- New York Times Editorial Board
On Wednesday, his administration betrayed both reproductive rights and science. The Justice Department announced that it would appeal a federal court ruling that would make morning-after pills available without a prescription for girls and women of all ages.
In 2011, the secretary of health and human services, Kathleen Sebelius, overruled the Food and Drug Administration, which had decided, based on scientific evidence, that the pills would be safe and appropriate “for all females of child-bearing potential.” Ms. Sebelius arbitrarily determined that only women 17 and older should have access to the drug.
Then, last month, citing the political nature of Ms. Sebelius’s intervention and finding no “coherent justification” for it, Judge Edward Korman of United States District Court for the Eastern District of New York ordered the F.D.A. to make emergency contraceptives available over the counter to all women, with no age restrictions.
The move to appeal the court ruling came just a day after the F.D.A. staked out a new position, setting the age restriction on nonprescription access to the most well-known brand of emergency contraception — Plan B One-Step — at 15 years old and telling pharmacies to stock the product on display shelves rather than behind the counter. It also said purchasers would have to prove their age by showing a driver’s license, birth certificate, passport or other official form of identification.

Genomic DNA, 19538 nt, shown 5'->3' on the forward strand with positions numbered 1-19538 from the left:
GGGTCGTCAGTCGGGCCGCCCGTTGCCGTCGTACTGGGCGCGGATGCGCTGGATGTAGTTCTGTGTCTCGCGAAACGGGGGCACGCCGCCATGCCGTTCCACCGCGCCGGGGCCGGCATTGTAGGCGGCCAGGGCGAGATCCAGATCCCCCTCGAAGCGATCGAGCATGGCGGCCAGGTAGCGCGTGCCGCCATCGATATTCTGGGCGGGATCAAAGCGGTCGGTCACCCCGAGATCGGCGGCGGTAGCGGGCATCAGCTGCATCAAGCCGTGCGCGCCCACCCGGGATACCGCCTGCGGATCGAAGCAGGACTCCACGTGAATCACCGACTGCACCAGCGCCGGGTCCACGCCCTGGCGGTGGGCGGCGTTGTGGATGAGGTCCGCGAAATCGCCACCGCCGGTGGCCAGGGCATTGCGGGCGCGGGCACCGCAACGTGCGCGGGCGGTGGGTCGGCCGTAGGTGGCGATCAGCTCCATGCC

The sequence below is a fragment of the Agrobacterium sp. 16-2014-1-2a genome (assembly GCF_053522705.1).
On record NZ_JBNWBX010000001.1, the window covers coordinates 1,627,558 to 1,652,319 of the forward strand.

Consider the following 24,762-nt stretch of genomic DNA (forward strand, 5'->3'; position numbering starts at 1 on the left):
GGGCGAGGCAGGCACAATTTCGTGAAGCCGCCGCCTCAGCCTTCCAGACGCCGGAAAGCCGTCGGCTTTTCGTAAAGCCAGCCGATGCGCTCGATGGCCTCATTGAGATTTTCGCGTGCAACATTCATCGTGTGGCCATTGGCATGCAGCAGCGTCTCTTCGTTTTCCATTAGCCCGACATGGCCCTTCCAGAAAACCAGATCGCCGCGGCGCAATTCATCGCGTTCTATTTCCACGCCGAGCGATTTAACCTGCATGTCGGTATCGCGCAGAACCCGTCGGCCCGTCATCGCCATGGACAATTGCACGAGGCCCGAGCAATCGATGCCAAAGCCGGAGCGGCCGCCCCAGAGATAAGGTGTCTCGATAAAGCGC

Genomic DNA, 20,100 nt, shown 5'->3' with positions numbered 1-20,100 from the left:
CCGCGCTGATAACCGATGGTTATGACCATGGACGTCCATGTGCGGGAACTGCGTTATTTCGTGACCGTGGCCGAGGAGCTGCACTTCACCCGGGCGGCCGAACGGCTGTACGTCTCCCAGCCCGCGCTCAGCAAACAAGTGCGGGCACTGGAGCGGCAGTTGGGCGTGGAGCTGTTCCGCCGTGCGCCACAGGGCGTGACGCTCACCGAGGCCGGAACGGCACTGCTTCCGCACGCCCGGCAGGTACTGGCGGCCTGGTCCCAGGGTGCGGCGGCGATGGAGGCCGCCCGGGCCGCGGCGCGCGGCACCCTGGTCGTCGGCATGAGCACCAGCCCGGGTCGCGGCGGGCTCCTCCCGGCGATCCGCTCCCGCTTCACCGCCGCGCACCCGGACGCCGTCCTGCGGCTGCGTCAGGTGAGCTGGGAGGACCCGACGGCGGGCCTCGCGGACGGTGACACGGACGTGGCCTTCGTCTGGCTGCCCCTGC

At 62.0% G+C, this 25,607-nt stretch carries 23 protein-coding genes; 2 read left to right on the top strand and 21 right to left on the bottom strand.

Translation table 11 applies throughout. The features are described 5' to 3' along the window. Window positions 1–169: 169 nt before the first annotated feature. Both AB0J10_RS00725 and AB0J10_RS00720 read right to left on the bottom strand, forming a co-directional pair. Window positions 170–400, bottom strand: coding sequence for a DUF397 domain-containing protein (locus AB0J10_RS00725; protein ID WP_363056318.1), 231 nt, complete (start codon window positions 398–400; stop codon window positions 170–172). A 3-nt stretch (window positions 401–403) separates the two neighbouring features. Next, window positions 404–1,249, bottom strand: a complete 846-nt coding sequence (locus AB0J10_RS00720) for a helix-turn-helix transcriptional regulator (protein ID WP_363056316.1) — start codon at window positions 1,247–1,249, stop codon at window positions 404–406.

The compromise guidelines are a step in the right direction but still inadequate. There is no good reason to limit the product to those 15 and older. And the ID requirement represents a significant barrier for a time-sensitive drug. Many teenagers don’t have any kind of ID.
The administration’s continued stubbornness may please some conservative groups critical of the president. But it will hurt girls and women and is bound to undermine Mr. Obama’s credibility when he calls for principled, evidence-based policy-making on other issues, like global warming.
The Justice Department’s legal argument, moreover, is incoherent. In court documents, it claims that Judge Korman’s order improperly interferes with the F.D.A.’s “scientific judgments” pertaining to the drug approval process. But it was Ms. Sebelius’s interference with science that sparked Judge Korman’s ruling in the first place.
Lack of access to safe contraception will not stop adolescents from having sex. Girls who have sex should not be punished with unintended pregnancies.
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